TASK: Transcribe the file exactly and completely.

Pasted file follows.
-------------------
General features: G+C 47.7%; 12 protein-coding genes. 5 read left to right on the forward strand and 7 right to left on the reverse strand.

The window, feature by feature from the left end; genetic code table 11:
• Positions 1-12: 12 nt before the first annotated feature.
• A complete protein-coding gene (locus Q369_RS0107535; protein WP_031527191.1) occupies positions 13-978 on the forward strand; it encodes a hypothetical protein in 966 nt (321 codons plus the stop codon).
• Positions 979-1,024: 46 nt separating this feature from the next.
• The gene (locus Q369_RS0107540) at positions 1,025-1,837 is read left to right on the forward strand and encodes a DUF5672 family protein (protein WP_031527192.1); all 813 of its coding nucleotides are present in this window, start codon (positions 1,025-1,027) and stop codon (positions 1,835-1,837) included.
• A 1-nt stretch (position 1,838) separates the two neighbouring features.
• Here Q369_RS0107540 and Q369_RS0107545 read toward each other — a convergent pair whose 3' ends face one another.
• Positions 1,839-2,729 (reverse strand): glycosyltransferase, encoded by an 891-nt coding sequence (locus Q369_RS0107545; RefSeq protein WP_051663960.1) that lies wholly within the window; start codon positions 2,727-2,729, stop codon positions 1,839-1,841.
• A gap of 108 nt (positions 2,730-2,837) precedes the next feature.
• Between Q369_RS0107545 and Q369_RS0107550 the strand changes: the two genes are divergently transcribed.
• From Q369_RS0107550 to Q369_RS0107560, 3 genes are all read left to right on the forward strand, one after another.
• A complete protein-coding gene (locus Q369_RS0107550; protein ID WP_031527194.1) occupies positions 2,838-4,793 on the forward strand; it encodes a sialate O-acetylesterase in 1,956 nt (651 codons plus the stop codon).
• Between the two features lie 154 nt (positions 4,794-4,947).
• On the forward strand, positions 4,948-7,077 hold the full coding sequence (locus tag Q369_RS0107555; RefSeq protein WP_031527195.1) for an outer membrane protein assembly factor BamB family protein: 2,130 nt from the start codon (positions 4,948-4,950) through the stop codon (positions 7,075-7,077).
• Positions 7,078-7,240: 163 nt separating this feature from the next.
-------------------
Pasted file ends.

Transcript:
General features: G+C 47.7%; 12 protein-coding genes. 5 read left to right on the forward strand and 7 right to left on the reverse strand.

The window, feature by feature from the left end; genetic code table 11:
• Positions 1-12: 12 nt before the first annotated feature.
• A complete protein-coding gene (locus Q369_RS0107535; protein WP_031527191.1) occupies positions 13-978 on the forward strand; it encodes a hypothetical protein in 966 nt (321 codons plus the stop codon).
• Positions 979-1,024: 46 nt separating this feature from the next.
• The gene (locus Q369_RS0107540) at positions 1,025-1,837 is read left to right on the forward strand and encodes a DUF5672 family protein (protein WP_031527192.1); all 813 of its coding nucleotides are present in this window, start codon (positions 1,025-1,027) and stop codon (positions 1,835-1,837) included.
• A 1-nt stretch (position 1,838) separates the two neighbouring features.
• Here Q369_RS0107540 and Q369_RS0107545 read toward each other — a convergent pair whose 3' ends face one another.
• Positions 1,839-2,729 (reverse strand): glycosyltransferase, encoded by an 891-nt coding sequence (locus Q369_RS0107545; RefSeq protein WP_051663960.1) that lies wholly within the window; start codon positions 2,727-2,729, stop codon positions 1,839-1,841.
• A gap of 108 nt (positions 2,730-2,837) precedes the next feature.
• Between Q369_RS0107545 and Q369_RS0107550 the strand changes: the two genes are divergently transcribed.
• From Q369_RS0107550 to Q369_RS0107560, 3 genes are all read left to right on the forward strand, one after another.
• A complete protein-coding gene (locus Q369_RS0107550; protein ID WP_031527194.1) occupies positions 2,838-4,793 on the forward strand; it encodes a sialate O-acetylesterase in 1,956 nt (651 codons plus the stop codon).
• Between the two features lie 154 nt (positions 4,794-4,947).
• On the forward strand, positions 4,948-7,077 hold the full coding sequence (locus tag Q369_RS0107555; RefSeq protein WP_031527195.1) for an outer membrane protein assembly factor BamB family protein: 2,130 nt from the start codon (positions 4,948-4,950) through the stop codon (positions 7,075-7,077).
• Positions 7,078-7,240: 163 nt separating this feature from the next.